CORDIS - EU research results

Effective green supply-chain management technologies in the competitive economic environment with pollution emission trade system

Final Report Summary - GREENSUPPLYCHAIN2009 (Effective green supply-chain management technologies in the competitive economic environment with pollution emission trade system)

This project aims to address the environmental impact following the European Union (EU) policies of fighting climate change, fostering energy efficiency and sustainable economy, and industrial ecosystem in the perspective of lean and agile supply chain management. These issues have been investigated respectively rigorously in continuing process and dynamic programming models. All the models that have been analysed can be extended to general settings and fit into special practical applications. Methodologically, we represent the optimal performances of underlying managing processes to emulate the material flows from supplying capacities to demanding agents, and as a result, to characterise the performances by mathematical properties such as multimodularity, L natural convexity, and more complicated functional properties. Essentially, these properties are the principles of the optimal operations and the economic laws behind business activities involved in multiple decision objectives and long-term planning horizon.

We elaborate these main achievements in following list:

(1) Reducing environmental impact through effective lean supply-chain management

Supply-chain management with environmental concerns or green supply chain management mainly focuses on the effective reduction of carbon dioxide emissions and increasing economic competitiveness through continuous supply chain operations and strategic decisions. Under the existing cap-and-trade system, industrial supply chain carbon emitters facing emission trading system (ETS) open market are running the risk of environmental cost uncertainty. To gain economic cutting edge, these emitters integrating manufacturing and logistics facilities must also continuously increase product variety with more green components and ingredients meeting customer expectations. Balancing both environmental and economic concerns is attained through minimising operations cost or maximising financial profit. Our quantitative analysis shows that large carbon emission footprint results in firms with wider product coverage, and a high ETS price leads to increasing green products. In line with the environmental and energy roadmap set up by EU, it is crucial to set up the carbon emission cap and fairly distribute emission credits amongst emitters and also, through meticulously and progressively decreasing cap and emission allowance distribution, promote renewable and clean energy consumption and new technologies. When assessing the pros and cons, our sensitivity analysis reveals that a unit increase in the carbon footprint will almost linearly enhance the emitter's economic competitiveness and financial contribution to the bottom line. Our analysis employs a solid dynamic programming approach and innovative methodologies, overcoming many difficult problems that have existed in the area of operations management and operations research for years. The periodic and continuous process of controlling product replenishment, substitution, and trading carbon footprint in the ETS can be particularly embedded and integrated into the analytical system from large corporations to small companies. Specific applications include green product design and innovation, and alcohol and fossil fuels sale, supply and transportation.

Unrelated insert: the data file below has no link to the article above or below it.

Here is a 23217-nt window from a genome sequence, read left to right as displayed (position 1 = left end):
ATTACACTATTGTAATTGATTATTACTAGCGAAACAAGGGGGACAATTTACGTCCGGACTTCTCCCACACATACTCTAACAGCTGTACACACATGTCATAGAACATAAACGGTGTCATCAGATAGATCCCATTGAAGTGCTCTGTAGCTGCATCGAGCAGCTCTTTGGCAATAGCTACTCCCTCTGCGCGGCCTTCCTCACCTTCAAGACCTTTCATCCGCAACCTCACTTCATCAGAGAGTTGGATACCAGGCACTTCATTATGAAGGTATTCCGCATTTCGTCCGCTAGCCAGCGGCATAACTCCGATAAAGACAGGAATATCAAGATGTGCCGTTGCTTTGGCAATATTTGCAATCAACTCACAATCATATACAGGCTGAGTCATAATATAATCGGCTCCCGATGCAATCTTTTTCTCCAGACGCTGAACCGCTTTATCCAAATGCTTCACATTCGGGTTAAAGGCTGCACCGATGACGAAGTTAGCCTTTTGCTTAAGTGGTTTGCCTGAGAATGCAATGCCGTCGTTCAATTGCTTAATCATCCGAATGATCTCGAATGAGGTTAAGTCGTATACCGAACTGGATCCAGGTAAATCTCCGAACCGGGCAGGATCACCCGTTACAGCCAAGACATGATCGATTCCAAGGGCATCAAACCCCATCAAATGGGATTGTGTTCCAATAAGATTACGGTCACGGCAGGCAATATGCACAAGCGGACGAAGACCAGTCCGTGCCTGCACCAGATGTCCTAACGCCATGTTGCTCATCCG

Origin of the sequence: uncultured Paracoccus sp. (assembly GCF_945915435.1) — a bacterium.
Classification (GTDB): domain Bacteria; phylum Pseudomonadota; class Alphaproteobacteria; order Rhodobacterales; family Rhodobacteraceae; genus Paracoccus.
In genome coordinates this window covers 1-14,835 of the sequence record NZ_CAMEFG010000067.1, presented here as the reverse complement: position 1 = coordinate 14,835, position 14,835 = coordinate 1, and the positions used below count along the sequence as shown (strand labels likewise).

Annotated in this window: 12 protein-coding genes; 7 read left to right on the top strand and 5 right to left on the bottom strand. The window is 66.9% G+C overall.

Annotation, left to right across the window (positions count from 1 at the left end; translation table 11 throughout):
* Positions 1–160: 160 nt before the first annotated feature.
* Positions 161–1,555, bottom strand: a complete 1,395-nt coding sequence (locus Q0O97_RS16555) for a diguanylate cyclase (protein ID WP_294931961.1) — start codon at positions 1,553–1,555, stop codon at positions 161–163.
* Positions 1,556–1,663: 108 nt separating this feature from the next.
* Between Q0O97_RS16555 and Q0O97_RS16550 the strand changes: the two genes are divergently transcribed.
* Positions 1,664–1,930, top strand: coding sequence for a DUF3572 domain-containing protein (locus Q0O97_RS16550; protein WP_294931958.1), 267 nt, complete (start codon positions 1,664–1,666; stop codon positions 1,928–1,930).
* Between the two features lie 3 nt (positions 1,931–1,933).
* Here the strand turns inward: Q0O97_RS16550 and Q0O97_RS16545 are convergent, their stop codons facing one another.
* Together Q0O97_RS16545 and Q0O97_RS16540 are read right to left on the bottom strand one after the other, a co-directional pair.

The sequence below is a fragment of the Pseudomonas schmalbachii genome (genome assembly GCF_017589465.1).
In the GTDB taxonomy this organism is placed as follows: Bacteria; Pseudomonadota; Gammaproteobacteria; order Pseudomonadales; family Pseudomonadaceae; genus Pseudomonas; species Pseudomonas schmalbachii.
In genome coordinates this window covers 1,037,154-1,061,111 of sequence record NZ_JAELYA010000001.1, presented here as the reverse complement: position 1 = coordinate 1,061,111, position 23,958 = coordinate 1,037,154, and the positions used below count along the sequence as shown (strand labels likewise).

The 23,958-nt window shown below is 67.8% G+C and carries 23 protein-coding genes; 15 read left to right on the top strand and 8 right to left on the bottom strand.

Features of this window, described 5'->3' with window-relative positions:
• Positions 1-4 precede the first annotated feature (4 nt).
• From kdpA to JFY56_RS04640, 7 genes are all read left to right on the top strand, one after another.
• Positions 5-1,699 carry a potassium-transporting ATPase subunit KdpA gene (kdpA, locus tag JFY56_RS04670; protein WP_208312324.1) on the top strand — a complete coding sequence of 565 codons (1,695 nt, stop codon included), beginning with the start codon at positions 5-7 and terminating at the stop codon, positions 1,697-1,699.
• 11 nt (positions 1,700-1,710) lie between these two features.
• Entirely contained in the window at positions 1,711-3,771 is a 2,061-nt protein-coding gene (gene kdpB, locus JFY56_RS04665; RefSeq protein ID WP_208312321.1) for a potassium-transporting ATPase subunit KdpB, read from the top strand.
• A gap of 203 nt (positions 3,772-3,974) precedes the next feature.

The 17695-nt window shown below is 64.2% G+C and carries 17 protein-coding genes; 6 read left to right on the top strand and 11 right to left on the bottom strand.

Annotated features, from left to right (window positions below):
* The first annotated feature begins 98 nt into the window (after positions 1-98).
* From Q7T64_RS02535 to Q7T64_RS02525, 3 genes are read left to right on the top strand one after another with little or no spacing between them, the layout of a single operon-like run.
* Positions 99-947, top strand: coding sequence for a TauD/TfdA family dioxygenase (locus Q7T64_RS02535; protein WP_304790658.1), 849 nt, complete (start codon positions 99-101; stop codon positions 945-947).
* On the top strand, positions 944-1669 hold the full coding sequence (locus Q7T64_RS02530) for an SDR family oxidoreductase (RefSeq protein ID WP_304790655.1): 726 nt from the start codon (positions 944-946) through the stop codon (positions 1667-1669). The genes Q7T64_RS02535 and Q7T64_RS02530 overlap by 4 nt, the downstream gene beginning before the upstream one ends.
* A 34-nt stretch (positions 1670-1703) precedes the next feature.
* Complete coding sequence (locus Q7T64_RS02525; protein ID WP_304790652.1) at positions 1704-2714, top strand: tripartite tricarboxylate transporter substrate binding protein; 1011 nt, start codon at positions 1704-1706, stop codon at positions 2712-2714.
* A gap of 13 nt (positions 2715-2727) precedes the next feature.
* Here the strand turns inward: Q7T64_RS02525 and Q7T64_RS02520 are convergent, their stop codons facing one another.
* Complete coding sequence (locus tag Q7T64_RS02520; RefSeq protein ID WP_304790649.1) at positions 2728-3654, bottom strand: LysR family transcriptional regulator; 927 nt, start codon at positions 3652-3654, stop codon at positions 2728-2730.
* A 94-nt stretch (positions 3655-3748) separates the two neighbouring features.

(2) Developing applicable business models of energy efficiency and sustainable development for small- and medium-sized enterprises (SMEs)